My two-year-old, Miles, likes to play a game called "butt hands" where, after shoving his hands down the back of his pants, he chases his sisters around the house shouting in his broken toddler speech, "butt hannn, butt hannn." Ever the responsible father, I’ve taken to assisting this little devil by snatching him up and pursuing the girls at greater speeds, lunging him at his siblings like Rafiki presenting Simba to the lion kingdom.
Psychologist Jordan Peterson talks extensively about the importance of ‘rough play’, particularly regarding fathers and children; how much joy kids get from ‘horsing around’, and the importance of learning boundaries. Puppies do this too – playing hard until the point of hurt, at which their bark becomes a high-pitched yelp, alerting the others that things have gone too far. Have you ever seen an unsocialized dog that wasn’t afforded such basic training? Not good. So how much worse are children bereft of this birthright - the gift of simple play? Or rather, what do they become as adults?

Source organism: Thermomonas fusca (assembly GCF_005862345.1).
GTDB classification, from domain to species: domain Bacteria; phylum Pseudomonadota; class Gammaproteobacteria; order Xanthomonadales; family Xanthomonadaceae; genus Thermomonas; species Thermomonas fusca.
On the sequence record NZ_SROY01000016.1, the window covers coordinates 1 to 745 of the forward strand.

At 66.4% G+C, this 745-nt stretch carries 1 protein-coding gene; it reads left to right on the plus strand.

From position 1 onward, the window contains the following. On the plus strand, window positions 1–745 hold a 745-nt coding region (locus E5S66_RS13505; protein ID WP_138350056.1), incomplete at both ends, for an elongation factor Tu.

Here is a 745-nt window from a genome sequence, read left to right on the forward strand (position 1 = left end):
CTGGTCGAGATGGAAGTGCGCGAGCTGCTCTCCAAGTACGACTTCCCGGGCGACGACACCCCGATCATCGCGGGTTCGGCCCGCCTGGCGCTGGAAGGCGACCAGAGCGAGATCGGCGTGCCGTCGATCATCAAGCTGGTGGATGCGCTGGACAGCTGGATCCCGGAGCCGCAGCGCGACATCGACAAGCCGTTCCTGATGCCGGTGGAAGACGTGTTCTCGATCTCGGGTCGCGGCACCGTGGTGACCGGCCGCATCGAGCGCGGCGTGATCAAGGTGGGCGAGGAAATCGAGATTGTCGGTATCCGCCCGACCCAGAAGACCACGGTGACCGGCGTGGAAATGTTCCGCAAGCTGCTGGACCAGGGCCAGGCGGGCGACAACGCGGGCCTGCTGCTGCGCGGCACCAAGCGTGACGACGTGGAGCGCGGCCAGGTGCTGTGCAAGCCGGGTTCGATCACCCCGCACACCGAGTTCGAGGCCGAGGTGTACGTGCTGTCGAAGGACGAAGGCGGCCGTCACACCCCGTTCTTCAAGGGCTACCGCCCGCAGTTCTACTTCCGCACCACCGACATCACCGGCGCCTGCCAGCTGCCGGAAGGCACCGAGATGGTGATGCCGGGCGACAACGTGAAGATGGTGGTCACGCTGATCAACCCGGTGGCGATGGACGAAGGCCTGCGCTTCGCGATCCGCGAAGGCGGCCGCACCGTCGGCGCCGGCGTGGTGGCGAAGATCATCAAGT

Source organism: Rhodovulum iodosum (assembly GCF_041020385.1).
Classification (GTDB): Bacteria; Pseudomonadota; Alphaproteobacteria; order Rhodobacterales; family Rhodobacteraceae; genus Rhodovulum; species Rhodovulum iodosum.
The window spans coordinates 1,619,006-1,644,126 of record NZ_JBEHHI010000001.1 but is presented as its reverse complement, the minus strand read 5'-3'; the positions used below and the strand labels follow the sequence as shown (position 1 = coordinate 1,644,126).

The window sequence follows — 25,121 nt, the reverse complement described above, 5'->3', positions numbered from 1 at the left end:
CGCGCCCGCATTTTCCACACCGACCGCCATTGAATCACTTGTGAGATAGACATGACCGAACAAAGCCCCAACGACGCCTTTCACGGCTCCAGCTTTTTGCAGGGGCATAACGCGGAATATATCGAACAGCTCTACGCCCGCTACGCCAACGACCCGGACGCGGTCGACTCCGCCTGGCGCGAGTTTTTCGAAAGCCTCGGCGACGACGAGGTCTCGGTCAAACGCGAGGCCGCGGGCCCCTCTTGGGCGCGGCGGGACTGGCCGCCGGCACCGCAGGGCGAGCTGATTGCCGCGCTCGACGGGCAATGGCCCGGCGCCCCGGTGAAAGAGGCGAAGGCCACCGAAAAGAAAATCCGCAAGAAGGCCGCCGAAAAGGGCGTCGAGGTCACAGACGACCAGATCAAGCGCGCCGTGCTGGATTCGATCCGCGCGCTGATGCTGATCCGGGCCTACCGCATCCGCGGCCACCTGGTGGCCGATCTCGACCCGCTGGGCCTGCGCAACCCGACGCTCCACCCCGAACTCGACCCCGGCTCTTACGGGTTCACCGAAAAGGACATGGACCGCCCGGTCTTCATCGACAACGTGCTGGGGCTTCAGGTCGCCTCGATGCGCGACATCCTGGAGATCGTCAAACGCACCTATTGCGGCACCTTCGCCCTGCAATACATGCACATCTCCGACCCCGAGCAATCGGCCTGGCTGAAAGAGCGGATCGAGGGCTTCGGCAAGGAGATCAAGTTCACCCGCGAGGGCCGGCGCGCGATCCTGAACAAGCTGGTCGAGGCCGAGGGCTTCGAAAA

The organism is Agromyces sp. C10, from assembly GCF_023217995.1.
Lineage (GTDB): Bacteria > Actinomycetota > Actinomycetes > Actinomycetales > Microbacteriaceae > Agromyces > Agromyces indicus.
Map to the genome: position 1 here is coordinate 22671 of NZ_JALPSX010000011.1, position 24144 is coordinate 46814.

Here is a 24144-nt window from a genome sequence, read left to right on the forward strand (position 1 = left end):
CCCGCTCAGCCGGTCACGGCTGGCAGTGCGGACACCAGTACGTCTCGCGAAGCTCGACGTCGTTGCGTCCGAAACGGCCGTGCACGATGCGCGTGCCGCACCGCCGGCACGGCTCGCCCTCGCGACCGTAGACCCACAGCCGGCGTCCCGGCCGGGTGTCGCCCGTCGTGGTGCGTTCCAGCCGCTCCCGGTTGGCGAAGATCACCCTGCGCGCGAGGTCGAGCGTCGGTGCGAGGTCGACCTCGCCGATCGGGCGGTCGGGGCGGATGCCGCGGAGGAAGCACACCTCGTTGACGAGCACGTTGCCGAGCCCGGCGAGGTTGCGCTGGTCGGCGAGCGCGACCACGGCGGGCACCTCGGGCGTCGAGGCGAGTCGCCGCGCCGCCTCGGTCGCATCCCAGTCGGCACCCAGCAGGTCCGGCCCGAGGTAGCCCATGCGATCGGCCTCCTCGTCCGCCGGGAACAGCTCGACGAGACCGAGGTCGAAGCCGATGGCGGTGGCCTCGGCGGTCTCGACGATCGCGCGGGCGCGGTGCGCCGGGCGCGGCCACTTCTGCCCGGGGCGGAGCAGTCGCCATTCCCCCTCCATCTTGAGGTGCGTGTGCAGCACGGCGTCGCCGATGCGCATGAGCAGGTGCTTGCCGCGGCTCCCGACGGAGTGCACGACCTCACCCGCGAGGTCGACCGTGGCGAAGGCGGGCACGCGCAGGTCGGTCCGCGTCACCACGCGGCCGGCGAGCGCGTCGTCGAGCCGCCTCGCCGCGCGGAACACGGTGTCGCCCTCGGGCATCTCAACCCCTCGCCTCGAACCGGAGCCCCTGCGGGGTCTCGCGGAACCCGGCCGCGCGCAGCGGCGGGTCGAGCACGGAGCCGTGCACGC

The understanding of this basic principle makes me incredibly grateful for my childhood. Sure, we didn’t have much monetarily speaking, but man, when it came to the stuff that mattered – good friends and loving parents and a place to call home - we were rich beyond fathom.
Dear Story Unlikely,